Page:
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Your hip is a ball and socket joint and serves as the largest weight-bearing joint in your body. It connects your thighbone to the pelvis and is surrounded by cartilage, muscles and ligaments.

It helps you to walk and move, and unfortunately, over time, can become damaged through constant wear and tear, known as arthritis. Arthritis can hinder every day activities. When non-operative treatments no longer provide relief, hip replacement surgery may be the best option.




Large side image Replaced hip Alteon Tapered Wedge 1

Hip replacement surgery removes the diseased portions of your bones and replaces them with artificial components made of high-quality medical plastic and metal. Specifically, the diseased hip ball is removed and replaced with an artificial ball on a stem that goes down into the hollow part of the thighbone. The stem is then either pressed or cemented into place. A metallic shell and cup-shaped liner are placed in the hip socket and then the ball and socket are joined together.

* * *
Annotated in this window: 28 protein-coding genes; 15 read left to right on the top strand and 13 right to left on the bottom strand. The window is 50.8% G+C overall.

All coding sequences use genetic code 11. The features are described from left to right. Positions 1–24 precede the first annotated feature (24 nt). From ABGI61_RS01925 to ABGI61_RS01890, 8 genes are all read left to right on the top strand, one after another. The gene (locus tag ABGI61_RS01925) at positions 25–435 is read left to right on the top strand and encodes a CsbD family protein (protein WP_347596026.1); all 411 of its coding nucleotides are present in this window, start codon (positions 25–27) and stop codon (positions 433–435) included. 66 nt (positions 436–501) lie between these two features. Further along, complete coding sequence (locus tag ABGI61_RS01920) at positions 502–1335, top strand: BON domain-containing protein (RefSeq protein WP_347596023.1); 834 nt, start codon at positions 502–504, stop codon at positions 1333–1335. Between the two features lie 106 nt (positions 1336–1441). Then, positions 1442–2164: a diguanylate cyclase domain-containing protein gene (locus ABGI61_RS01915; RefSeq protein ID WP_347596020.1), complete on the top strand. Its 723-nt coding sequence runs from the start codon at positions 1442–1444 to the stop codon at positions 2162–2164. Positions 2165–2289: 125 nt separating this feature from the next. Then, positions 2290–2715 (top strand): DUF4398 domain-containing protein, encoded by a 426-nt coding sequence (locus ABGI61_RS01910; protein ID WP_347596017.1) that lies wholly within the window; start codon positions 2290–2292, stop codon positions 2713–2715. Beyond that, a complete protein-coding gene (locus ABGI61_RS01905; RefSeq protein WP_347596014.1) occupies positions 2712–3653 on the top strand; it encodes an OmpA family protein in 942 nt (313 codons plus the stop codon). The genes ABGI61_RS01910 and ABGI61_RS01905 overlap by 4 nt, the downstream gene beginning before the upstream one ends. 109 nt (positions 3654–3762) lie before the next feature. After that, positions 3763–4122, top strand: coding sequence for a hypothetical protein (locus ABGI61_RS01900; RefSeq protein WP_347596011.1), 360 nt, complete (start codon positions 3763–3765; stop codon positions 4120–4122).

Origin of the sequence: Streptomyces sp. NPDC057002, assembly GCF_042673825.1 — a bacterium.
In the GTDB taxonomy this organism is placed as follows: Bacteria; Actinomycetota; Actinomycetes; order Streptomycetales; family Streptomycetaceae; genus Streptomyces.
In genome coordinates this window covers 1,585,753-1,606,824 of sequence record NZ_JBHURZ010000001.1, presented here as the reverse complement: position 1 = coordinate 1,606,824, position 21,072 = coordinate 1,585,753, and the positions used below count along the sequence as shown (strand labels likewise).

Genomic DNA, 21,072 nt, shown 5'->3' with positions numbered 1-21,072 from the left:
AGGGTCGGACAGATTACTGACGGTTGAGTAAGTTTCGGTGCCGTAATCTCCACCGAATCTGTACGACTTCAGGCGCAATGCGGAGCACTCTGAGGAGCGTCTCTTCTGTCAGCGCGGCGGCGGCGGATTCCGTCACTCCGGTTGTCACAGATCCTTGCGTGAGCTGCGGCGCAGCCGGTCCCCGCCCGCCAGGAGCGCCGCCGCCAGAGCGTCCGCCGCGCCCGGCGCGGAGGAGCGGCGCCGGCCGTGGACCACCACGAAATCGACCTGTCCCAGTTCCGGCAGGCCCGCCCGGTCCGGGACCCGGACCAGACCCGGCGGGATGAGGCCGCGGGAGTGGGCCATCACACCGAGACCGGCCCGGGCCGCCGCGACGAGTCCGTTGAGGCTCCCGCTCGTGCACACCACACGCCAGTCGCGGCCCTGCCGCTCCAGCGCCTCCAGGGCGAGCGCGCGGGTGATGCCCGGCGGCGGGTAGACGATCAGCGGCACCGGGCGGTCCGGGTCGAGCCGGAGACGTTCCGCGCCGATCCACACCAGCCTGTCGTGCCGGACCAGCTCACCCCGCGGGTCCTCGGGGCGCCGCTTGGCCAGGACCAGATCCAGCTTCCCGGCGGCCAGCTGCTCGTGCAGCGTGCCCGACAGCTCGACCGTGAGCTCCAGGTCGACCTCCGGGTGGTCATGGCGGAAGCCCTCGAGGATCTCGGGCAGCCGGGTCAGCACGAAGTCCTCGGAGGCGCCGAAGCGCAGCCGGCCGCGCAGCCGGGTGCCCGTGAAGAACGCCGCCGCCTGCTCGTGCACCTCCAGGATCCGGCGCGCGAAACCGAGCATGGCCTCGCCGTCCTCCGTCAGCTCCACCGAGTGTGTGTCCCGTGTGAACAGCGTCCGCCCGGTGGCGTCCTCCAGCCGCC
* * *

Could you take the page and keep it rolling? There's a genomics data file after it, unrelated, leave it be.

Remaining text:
There are two common surgical approaches for this procedure: the posterior approach and the minimally-invasive anterior approach. As the gold standard for more than 40 years, the posterior approach cuts through the buttock muscles to reach the hip joint.2  In comparison, the anterior approach reaches the hip joint through an incision made in the front of the hip. Learn more about the anterior approach by clicking here.

Surgery can last between one and two hours, and more time may be added for additional care before and after surgery. Learn more about surgical preparation and recovery time by reading this brochure.







2 - Robinson, R., Robinson, H., Salvati, E. A. Comparison of the transtrochanteric and posterior surgical approaches for total hip replacement. Clin. Orthop. 147:143– 147, 1980.